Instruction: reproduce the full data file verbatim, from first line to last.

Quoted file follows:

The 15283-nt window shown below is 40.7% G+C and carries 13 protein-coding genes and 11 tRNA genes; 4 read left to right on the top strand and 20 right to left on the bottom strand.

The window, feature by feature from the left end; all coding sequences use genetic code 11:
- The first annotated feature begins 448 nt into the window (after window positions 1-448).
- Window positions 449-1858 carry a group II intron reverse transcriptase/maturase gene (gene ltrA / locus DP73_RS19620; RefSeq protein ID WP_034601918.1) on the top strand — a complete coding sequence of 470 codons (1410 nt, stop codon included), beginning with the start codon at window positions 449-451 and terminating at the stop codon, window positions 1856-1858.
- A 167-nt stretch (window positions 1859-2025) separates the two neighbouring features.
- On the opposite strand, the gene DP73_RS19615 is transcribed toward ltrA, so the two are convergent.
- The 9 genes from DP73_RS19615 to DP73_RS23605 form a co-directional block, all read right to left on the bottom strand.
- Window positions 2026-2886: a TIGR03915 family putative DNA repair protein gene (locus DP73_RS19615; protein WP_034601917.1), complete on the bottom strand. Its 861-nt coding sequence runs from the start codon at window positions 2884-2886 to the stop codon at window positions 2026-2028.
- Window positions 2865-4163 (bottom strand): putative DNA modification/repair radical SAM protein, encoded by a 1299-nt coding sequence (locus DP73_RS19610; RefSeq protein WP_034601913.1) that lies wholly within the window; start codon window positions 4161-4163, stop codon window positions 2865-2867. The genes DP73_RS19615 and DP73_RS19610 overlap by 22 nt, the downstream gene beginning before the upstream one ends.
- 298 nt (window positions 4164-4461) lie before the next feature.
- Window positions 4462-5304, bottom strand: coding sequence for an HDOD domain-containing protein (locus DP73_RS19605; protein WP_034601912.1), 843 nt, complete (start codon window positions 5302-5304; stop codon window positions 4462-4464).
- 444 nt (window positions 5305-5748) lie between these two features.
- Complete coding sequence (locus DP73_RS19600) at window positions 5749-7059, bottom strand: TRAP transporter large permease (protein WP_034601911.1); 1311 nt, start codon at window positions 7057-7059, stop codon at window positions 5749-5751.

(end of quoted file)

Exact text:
The 15283-nt window shown below is 40.7% G+C and carries 13 protein-coding genes and 11 tRNA genes; 4 read left to right on the top strand and 20 right to left on the bottom strand.

The window, feature by feature from the left end; all coding sequences use genetic code 11:
- The first annotated feature begins 448 nt into the window (after window positions 1-448).
- Window positions 449-1858 carry a group II intron reverse transcriptase/maturase gene (gene ltrA / locus DP73_RS19620; RefSeq protein ID WP_034601918.1) on the top strand — a complete coding sequence of 470 codons (1410 nt, stop codon included), beginning with the start codon at window positions 449-451 and terminating at the stop codon, window positions 1856-1858.
- A 167-nt stretch (window positions 1859-2025) separates the two neighbouring features.
- On the opposite strand, the gene DP73_RS19615 is transcribed toward ltrA, so the two are convergent.
- The 9 genes from DP73_RS19615 to DP73_RS23605 form a co-directional block, all read right to left on the bottom strand.
- Window positions 2026-2886: a TIGR03915 family putative DNA repair protein gene (locus DP73_RS19615; protein WP_034601917.1), complete on the bottom strand. Its 861-nt coding sequence runs from the start codon at window positions 2884-2886 to the stop codon at window positions 2026-2028.
- Window positions 2865-4163 (bottom strand): putative DNA modification/repair radical SAM protein, encoded by a 1299-nt coding sequence (locus DP73_RS19610; RefSeq protein WP_034601913.1) that lies wholly within the window; start codon window positions 4161-4163, stop codon window positions 2865-2867. The genes DP73_RS19615 and DP73_RS19610 overlap by 22 nt, the downstream gene beginning before the upstream one ends.
- 298 nt (window positions 4164-4461) lie before the next feature.
- Window positions 4462-5304, bottom strand: coding sequence for an HDOD domain-containing protein (locus DP73_RS19605; protein WP_034601912.1), 843 nt, complete (start codon window positions 5302-5304; stop codon window positions 4462-4464).
- 444 nt (window positions 5305-5748) lie between these two features.
- Complete coding sequence (locus DP73_RS19600) at window positions 5749-7059, bottom strand: TRAP transporter large permease (protein WP_034601911.1); 1311 nt, start codon at window positions 7057-7059, stop codon at window positions 5749-5751.